In the meantime, his contribution is as a player and though it seems his England days are behind him, he has a few lost matches to make up for with Gloucestershire. "I want to concentrate all my energies and efforts into winning trophies here and building a successful team," he said, "being a part of it and driving forward with what John Bracewell [the coach] is trying to achieve.
"We've had a history of great players," Russell continued, perched on the balcony watching a rather dismal Gloucestershire batting collapse at Cheltenham where about 500 years ago, as if to emphasise his point, W G Grace made an undefeated 316 against Yorkshire, which is still a county record. "But we haven't had great teams because we haven't won trophies, so it is up to us to be changing that."
Tomorrow would be a good start in the final of the Benson & Hedges Super Cup against Yorkshire at Lord's, though many have poured scorn on a new competition which has already been wiped from the fixture list for next season. "I don't understand how people can belittle it because we had to play 17 four-day matches to qualify in the first place," is Russell's retort. "You had to finish in the top eight of the Championship to get in, so it's probably one of the toughest competitions of all.
"If people knock it, they're either being naive or they're jealous that we're there. It looks like we've only had to win two games to get there, but it's not true and you've only got to look at the reaction from both clubs to see how much it means. You can't tell me that other county captains don't want to be lifting that trophy."
The last time Gloucestershire made it to Lord's for a one-day final, the 13-year-old Russell sat and watched as the drama unfolded, convinced by the end of the afternoon that he would like nothing more from life than to return there as a player, first with his beloved Gloucestershire for a cup final and then with England. As it turned out, he made it with England much sooner but tomorrow, after 22 years, Russell will finally emulate his original childhood heroes.
"I've been here a long time now and it's been a long time coming," he said, while another Gloucestershire batsman trudged slowly back towards the pavilion. "I go back to that '77 final when I was sat there in the stands with my late brother and two of my aunties, who still come to watch. That day was an inspiration for me.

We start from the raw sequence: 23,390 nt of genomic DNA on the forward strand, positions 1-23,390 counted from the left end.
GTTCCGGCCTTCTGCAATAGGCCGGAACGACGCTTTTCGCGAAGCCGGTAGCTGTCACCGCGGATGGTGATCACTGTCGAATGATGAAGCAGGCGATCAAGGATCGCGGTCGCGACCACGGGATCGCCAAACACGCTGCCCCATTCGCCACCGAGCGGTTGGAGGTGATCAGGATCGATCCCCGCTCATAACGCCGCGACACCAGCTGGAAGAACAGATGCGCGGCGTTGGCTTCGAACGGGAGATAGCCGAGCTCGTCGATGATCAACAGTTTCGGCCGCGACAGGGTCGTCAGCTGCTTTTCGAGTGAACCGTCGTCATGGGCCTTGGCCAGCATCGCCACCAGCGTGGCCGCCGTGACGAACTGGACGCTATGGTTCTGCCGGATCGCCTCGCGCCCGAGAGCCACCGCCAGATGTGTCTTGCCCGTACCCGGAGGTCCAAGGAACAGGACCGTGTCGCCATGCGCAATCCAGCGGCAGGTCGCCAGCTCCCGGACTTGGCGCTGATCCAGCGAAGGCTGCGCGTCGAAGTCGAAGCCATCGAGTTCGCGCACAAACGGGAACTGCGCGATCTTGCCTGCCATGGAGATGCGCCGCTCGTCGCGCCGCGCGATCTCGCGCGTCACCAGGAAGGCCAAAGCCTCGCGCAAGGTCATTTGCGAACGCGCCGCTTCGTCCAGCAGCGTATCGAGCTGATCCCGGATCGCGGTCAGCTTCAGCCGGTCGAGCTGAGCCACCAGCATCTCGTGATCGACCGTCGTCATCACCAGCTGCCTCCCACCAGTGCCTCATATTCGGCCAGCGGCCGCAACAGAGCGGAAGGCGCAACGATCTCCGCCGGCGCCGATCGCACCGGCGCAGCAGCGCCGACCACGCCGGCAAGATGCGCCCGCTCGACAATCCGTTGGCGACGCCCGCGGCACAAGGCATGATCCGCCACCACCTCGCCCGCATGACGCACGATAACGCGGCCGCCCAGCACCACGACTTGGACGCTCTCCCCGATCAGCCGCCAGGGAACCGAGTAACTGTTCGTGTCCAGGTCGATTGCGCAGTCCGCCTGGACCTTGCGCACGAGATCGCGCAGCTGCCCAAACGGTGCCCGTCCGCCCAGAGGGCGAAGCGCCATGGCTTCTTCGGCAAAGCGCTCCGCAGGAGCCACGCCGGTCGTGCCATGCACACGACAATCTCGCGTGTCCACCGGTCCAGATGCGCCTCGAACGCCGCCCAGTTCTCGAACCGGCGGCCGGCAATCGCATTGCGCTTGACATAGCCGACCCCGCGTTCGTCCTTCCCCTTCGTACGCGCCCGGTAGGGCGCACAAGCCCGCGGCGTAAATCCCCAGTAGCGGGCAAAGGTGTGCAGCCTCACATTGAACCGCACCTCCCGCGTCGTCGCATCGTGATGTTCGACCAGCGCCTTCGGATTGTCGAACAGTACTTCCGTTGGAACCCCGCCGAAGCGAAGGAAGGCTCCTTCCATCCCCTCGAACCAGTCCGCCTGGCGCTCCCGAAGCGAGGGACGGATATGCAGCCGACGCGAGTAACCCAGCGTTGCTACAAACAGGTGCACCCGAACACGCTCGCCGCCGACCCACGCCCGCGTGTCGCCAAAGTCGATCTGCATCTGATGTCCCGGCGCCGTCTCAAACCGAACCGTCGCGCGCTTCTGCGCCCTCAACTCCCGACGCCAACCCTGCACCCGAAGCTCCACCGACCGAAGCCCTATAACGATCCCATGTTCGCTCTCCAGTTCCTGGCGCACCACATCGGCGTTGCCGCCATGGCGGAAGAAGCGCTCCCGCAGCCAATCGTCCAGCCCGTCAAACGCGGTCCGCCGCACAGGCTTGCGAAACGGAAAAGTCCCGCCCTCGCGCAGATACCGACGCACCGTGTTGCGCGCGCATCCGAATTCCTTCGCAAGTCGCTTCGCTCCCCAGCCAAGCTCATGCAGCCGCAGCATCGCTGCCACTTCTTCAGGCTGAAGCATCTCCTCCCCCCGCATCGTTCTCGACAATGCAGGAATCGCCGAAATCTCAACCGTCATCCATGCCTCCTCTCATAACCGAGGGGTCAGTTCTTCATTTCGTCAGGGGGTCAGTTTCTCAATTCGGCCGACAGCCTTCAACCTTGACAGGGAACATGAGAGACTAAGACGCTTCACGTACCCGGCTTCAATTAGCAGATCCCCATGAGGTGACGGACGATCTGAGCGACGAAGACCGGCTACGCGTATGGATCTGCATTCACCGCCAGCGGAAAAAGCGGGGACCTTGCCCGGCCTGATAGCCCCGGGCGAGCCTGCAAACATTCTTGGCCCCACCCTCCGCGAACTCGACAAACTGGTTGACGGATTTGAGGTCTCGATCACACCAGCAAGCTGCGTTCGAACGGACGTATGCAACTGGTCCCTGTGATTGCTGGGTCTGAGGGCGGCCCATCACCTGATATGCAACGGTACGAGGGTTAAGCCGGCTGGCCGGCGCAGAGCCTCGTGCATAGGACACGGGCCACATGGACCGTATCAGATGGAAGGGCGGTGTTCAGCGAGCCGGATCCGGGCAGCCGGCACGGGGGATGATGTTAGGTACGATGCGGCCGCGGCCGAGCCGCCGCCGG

"I saw Alan Knott live for the first time and Kent were a strong side so we weren't expected to win. But Zaheer [Abbas, the Pakistan Test player] got a beautiful 70, Andy Stovold, who was man of the match and kept wicket, so obviously I kept my eye on him, got 70 as well - opening I think - and he took a great one-handed diving catch."
It may be more than half a lifetime ago, but 54 Test matches and countless overseas tours have done little to dim Russell's recollection. "I remember Brian Brain bowling nine overs for something like nine runs from one end, and we bogged them down after making the highest score in a B&H final at that time. The place was packed, and we all ran on to the ground at the end in front of the pavilion.
"I was only about 2ft 6in so I couldn't see anything of the presentation but it's something I'll always remember, one of those great days in your life and hopefully we'll have another one. For me it's the missing piece in the jigsaw. It's going to be a great occasion, and hopefully we'll be relaxed and enjoy it. But winning is still the most important thing for me."
Since his retirement from Test cricket - in typically idiosyncratic fashion he chose a tournament in Bangladesh to mark his exit - Russell's gloves have been off for longer periods than at any time in the past 10 years. "It was a very strange experience to have a winter at home," he said, "but it was refreshing because after Dhaka I had three months off cricket, then three months training and I think it's showed in my performances. I'm fit, strong and enjoying it.
"It was one of the reasons I packed in the international side. I mean, it might have been the end anyway, it's difficult to say, but I had to make a clean break of it mentally. Am I in, am I not in? Shall I try and get back in? I thought, 'no, chop that,' and I don't want to play all year round any more because it's hard work. Last year I had an average season and I was whacked."
His successor in the England side, 20-year-old Chris Read, began as Russell's understudy in Bristol before moving on to Nottinghamshire, but Russell saw enough to be convinced of Read's qualities. "I like his attitude," he said. "He wasn't prepared to wait to see if I was in the England side or if I lost form and he had the guts to get up and go. Now he's got a great opportunity, playing for England so young. He could seal his place for the next 15 years and become one of the greats. He's certainly got the ability and I think he's got the attitude to deal with it."
As for himself, a fortnight shy of his 36th birthday, he reckons there is still plenty of life in the old Jack Russell yet. "With a bit of luck I could play for another five or six years provided the challenges are there," he said. "There are a few milestones, which if you get to are great and if you don't it doesn't really matter. The most Gloucestershire wicketkeeping dismissals and the most runs by a Gloucestershire keeper. They're the sort of things that keep you going on a wet, cold afternoon."
And if the legs do give up on him before then, there's always the Jack Russell Gallery. "I'll be painting for the rest of my life, whether people buy my pictures or not," he said. "I find it a challenge. I've not painted the perfect picture yet and hopefully, touch wood, I won't because then I can keep going, searching for that really magical picture. I don't like things that are too easy, there's no point doing it otherwise is there?" Now what is barking about that?Reuse content